"He is flitting and hopping about in the lobby like a sparrow whose nest had just been blown down in a windstorm."
"[The thief-taker] was conspicuous by his age, I should estimate he is in his middle fifties, and by a bearing, I am tempted to call it dignity, wanting in the others. He has a good head of hair, only a bit thin on top, blond going grey, and sea green eyes. He has an excellently carved set of teeth, but displays them rarely. He has a trim figure, unusual in a profession that consists largely of loitering around taverns, but any illusion that he is especially fit is dispelled when he begins to move, for he is a little bit halt, and a little bit lame, stiff in the joints and given to frequent sighs and grimaces that hint at pains internal."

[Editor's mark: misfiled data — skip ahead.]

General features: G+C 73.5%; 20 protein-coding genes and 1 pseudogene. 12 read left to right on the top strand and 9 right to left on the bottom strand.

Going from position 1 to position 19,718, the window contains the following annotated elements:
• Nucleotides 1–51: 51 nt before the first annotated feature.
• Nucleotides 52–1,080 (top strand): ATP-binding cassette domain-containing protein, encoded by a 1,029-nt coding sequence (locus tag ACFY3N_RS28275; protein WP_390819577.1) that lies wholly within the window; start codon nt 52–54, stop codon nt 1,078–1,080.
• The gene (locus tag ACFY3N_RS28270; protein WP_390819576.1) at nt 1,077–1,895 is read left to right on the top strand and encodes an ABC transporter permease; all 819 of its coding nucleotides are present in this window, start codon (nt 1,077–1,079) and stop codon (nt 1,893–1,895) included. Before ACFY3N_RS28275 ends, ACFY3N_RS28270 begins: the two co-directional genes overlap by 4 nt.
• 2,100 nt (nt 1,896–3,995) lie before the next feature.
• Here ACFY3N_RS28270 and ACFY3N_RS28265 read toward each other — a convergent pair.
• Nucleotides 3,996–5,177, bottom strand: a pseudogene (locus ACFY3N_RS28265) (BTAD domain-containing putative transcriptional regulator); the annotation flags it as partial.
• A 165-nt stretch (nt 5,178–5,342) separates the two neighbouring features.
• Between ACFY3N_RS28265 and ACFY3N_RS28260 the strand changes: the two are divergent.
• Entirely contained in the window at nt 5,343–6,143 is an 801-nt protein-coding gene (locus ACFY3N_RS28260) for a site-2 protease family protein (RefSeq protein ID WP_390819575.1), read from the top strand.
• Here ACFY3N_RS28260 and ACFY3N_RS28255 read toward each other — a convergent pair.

Cannot leave off saying the audio performance by Simon Prebble is outstanding. He gives each character a distinct voice to the point where I can listen to bookmarks I made several days ago and immediately know which character is speaking. Simply an amazing performance. I can't imagine having read these books, his performance brings out all the humor and nuance.
Each book in this series just gets better and better. That is saying something since I gave the first book four stars and the middle one five stars. Others have summarized the plot and sidewindings of the book better than I could, so I will limit this review to two things. 1) The narrator of the audio book, Simon Prebble, is the perfect match for the material, and I highly suspect listening is the BEST way to experience the Baroque Cycle. 2) Neal Stephenson’s writing is simply unequaled. Below is just one quote to exemplify why I say this.